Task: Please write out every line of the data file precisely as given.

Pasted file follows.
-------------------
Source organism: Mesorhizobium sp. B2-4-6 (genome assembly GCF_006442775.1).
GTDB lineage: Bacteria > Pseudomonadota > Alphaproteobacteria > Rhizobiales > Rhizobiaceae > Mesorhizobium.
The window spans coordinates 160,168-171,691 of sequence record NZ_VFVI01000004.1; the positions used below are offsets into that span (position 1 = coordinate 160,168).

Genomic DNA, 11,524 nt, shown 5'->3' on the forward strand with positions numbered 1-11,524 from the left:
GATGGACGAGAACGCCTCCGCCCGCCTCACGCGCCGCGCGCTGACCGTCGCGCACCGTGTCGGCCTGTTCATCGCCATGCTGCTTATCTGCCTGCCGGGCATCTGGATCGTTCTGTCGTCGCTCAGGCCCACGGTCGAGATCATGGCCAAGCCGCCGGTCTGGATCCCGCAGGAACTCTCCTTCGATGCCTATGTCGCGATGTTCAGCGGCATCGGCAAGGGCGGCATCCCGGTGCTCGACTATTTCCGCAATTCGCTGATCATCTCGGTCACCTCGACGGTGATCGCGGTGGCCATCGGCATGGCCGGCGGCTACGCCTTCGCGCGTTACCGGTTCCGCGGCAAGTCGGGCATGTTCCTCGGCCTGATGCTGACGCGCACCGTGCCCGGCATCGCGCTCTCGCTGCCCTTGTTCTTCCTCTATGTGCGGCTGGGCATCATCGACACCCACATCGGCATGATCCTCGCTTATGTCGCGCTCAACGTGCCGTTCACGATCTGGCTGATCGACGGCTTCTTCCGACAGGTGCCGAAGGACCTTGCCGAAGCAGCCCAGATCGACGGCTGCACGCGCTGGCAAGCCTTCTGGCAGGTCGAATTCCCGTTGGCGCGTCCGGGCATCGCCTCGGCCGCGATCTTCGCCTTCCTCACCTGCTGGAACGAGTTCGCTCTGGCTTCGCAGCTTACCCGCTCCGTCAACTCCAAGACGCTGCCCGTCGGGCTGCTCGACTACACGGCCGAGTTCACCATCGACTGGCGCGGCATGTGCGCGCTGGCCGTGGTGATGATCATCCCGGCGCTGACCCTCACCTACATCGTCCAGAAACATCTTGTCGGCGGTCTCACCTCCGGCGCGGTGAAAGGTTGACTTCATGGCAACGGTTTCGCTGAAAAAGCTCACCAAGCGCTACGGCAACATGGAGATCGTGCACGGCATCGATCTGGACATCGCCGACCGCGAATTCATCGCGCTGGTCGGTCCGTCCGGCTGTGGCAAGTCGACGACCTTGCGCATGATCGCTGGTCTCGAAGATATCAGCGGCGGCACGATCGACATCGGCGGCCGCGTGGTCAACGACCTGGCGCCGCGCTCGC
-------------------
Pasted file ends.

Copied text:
Source organism: Mesorhizobium sp. B2-4-6 (genome assembly GCF_006442775.1).
GTDB lineage: Bacteria > Pseudomonadota > Alphaproteobacteria > Rhizobiales > Rhizobiaceae > Mesorhizobium.
The window spans coordinates 160,168-171,691 of sequence record NZ_VFVI01000004.1; the positions used below are offsets into that span (position 1 = coordinate 160,168).

Genomic DNA, 11,524 nt, shown 5'->3' on the forward strand with positions numbered 1-11,524 from the left:
GATGGACGAGAACGCCTCCGCCCGCCTCACGCGCCGCGCGCTGACCGTCGCGCACCGTGTCGGCCTGTTCATCGCCATGCTGCTTATCTGCCTGCCGGGCATCTGGATCGTTCTGTCGTCGCTCAGGCCCACGGTCGAGATCATGGCCAAGCCGCCGGTCTGGATCCCGCAGGAACTCTCCTTCGATGCCTATGTCGCGATGTTCAGCGGCATCGGCAAGGGCGGCATCCCGGTGCTCGACTATTTCCGCAATTCGCTGATCATCTCGGTCACCTCGACGGTGATCGCGGTGGCCATCGGCATGGCCGGCGGCTACGCCTTCGCGCGTTACCGGTTCCGCGGCAAGTCGGGCATGTTCCTCGGCCTGATGCTGACGCGCACCGTGCCCGGCATCGCGCTCTCGCTGCCCTTGTTCTTCCTCTATGTGCGGCTGGGCATCATCGACACCCACATCGGCATGATCCTCGCTTATGTCGCGCTCAACGTGCCGTTCACGATCTGGCTGATCGACGGCTTCTTCCGACAGGTGCCGAAGGACCTTGCCGAAGCAGCCCAGATCGACGGCTGCACGCGCTGGCAAGCCTTCTGGCAGGTCGAATTCCCGTTGGCGCGTCCGGGCATCGCCTCGGCCGCGATCTTCGCCTTCCTCACCTGCTGGAACGAGTTCGCTCTGGCTTCGCAGCTTACCCGCTCCGTCAACTCCAAGACGCTGCCCGTCGGGCTGCTCGACTACACGGCCGAGTTCACCATCGACTGGCGCGGCATGTGCGCGCTGGCCGTGGTGATGATCATCCCGGCGCTGACCCTCACCTACATCGTCCAGAAACATCTTGTCGGCGGTCTCACCTCCGGCGCGGTGAAAGGTTGACTTCATGGCAACGGTTTCGCTGAAAAAGCTCACCAAGCGCTACGGCAACATGGAGATCGTGCACGGCATCGATCTGGACATCGCCGACCGCGAATTCATCGCGCTGGTCGGTCCGTCCGGCTGTGGCAAGTCGACGACCTTGCGCATGATCGCTGGTCTCGAAGATATCAGCGGCGGCACGATCGACATCGGCGGCCGCGTGGTCAACGACCTGGCGCCGCGCTCGC